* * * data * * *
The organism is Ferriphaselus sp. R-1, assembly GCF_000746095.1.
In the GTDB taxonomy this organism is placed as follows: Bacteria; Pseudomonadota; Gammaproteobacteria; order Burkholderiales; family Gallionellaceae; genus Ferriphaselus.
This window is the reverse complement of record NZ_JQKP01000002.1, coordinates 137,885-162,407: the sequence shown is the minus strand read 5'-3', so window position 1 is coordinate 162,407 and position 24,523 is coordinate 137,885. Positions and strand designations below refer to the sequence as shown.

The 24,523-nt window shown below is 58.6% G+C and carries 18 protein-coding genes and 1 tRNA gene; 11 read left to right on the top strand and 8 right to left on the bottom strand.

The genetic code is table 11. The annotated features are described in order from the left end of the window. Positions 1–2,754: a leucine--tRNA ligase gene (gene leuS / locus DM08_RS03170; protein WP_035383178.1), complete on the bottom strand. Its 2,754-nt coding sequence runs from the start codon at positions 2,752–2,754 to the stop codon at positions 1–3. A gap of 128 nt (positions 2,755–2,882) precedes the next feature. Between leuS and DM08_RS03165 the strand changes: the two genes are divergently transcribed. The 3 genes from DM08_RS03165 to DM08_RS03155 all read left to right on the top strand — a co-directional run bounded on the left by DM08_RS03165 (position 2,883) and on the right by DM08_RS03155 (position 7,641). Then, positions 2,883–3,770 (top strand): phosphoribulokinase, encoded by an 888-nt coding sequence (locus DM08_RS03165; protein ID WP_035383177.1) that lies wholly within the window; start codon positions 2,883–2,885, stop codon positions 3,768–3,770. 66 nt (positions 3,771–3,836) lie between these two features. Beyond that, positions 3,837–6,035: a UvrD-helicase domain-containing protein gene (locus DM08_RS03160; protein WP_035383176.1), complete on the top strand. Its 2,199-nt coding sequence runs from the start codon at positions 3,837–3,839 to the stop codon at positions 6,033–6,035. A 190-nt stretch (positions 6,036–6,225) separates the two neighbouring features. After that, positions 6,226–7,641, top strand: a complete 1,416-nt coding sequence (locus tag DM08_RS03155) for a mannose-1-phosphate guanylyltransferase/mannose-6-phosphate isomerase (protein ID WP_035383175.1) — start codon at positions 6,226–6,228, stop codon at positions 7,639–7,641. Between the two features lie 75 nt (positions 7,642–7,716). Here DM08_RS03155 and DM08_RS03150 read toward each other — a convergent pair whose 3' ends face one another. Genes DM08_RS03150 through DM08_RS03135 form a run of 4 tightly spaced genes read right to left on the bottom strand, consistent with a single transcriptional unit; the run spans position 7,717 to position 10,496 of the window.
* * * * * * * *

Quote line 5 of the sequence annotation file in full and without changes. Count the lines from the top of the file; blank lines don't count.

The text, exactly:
The genetic code is table 11. The annotated features are described in order from the left end of the window. Positions 1–2,754: a leucine--tRNA ligase gene (gene leuS / locus DM08_RS03170; protein WP_035383178.1), complete on the bottom strand. Its 2,754-nt coding sequence runs from the start codon at positions 2,752–2,754 to the stop codon at positions 1–3. A gap of 128 nt (positions 2,755–2,882) precedes the next feature. Between leuS and DM08_RS03165 the strand changes: the two genes are divergently transcribed. The 3 genes from DM08_RS03165 to DM08_RS03155 all read left to right on the top strand — a co-directional run bounded on the left by DM08_RS03165 (position 2,883) and on the right by DM08_RS03155 (position 7,641). Then, positions 2,883–3,770 (top strand): phosphoribulokinase, encoded by an 888-nt coding sequence (locus DM08_RS03165; protein ID WP_035383177.1) that lies wholly within the window; start codon positions 2,883–2,885, stop codon positions 3,768–3,770. 66 nt (positions 3,771–3,836) lie between these two features. Beyond that, positions 3,837–6,035: a UvrD-helicase domain-containing protein gene (locus DM08_RS03160; protein WP_035383176.1), complete on the top strand. Its 2,199-nt coding sequence runs from the start codon at positions 3,837–3,839 to the stop codon at positions 6,033–6,035. A 190-nt stretch (positions 6,036–6,225) separates the two neighbouring features. After that, positions 6,226–7,641, top strand: a complete 1,416-nt coding sequence (locus tag DM08_RS03155) for a mannose-1-phosphate guanylyltransferase/mannose-6-phosphate isomerase (protein ID WP_035383175.1) — start codon at positions 6,226–6,228, stop codon at positions 7,639–7,641. Between the two features lie 75 nt (positions 7,642–7,716). Here DM08_RS03155 and DM08_RS03150 read toward each other — a convergent pair whose 3' ends face one another. Genes DM08_RS03150 through DM08_RS03135 form a run of 4 tightly spaced genes read right to left on the bottom strand, consistent with a single transcriptional unit; the run spans position 7,717 to position 10,496 of the window.